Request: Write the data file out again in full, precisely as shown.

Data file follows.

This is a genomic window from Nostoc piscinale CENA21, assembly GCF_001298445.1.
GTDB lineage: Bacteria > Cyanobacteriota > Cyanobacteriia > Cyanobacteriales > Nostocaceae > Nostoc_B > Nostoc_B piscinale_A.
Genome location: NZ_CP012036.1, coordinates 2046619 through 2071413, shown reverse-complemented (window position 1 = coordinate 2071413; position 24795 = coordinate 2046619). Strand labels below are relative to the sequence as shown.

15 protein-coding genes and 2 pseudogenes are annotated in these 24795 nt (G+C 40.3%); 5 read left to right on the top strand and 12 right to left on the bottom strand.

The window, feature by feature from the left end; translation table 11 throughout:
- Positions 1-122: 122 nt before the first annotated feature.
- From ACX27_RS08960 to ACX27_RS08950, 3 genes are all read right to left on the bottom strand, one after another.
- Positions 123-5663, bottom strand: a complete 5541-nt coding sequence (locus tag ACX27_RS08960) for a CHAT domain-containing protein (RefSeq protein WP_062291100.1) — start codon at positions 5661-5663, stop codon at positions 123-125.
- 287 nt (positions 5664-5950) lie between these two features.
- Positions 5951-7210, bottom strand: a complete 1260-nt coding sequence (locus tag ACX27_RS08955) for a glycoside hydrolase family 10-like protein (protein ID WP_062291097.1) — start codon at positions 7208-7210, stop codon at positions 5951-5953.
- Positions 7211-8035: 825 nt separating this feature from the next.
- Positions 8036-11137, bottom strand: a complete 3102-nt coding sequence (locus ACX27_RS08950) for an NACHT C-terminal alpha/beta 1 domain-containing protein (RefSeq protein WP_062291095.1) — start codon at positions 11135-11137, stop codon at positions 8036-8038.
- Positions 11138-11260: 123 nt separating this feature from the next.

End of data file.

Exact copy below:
This is a genomic window from Nostoc piscinale CENA21, assembly GCF_001298445.1.
GTDB lineage: Bacteria > Cyanobacteriota > Cyanobacteriia > Cyanobacteriales > Nostocaceae > Nostoc_B > Nostoc_B piscinale_A.
Genome location: NZ_CP012036.1, coordinates 2046619 through 2071413, shown reverse-complemented (window position 1 = coordinate 2071413; position 24795 = coordinate 2046619). Strand labels below are relative to the sequence as shown.

15 protein-coding genes and 2 pseudogenes are annotated in these 24795 nt (G+C 40.3%); 5 read left to right on the top strand and 12 right to left on the bottom strand.

The window, feature by feature from the left end; translation table 11 throughout:
- Positions 1-122: 122 nt before the first annotated feature.
- From ACX27_RS08960 to ACX27_RS08950, 3 genes are all read right to left on the bottom strand, one after another.
- Positions 123-5663, bottom strand: a complete 5541-nt coding sequence (locus tag ACX27_RS08960) for a CHAT domain-containing protein (RefSeq protein WP_062291100.1) — start codon at positions 5661-5663, stop codon at positions 123-125.
- 287 nt (positions 5664-5950) lie between these two features.
- Positions 5951-7210, bottom strand: a complete 1260-nt coding sequence (locus tag ACX27_RS08955) for a glycoside hydrolase family 10-like protein (protein ID WP_062291097.1) — start codon at positions 7208-7210, stop codon at positions 5951-5953.
- Positions 7211-8035: 825 nt separating this feature from the next.
- Positions 8036-11137, bottom strand: a complete 3102-nt coding sequence (locus ACX27_RS08950) for an NACHT C-terminal alpha/beta 1 domain-containing protein (RefSeq protein WP_062291095.1) — start codon at positions 11135-11137, stop codon at positions 8036-8038.
- Positions 11138-11260: 123 nt separating this feature from the next.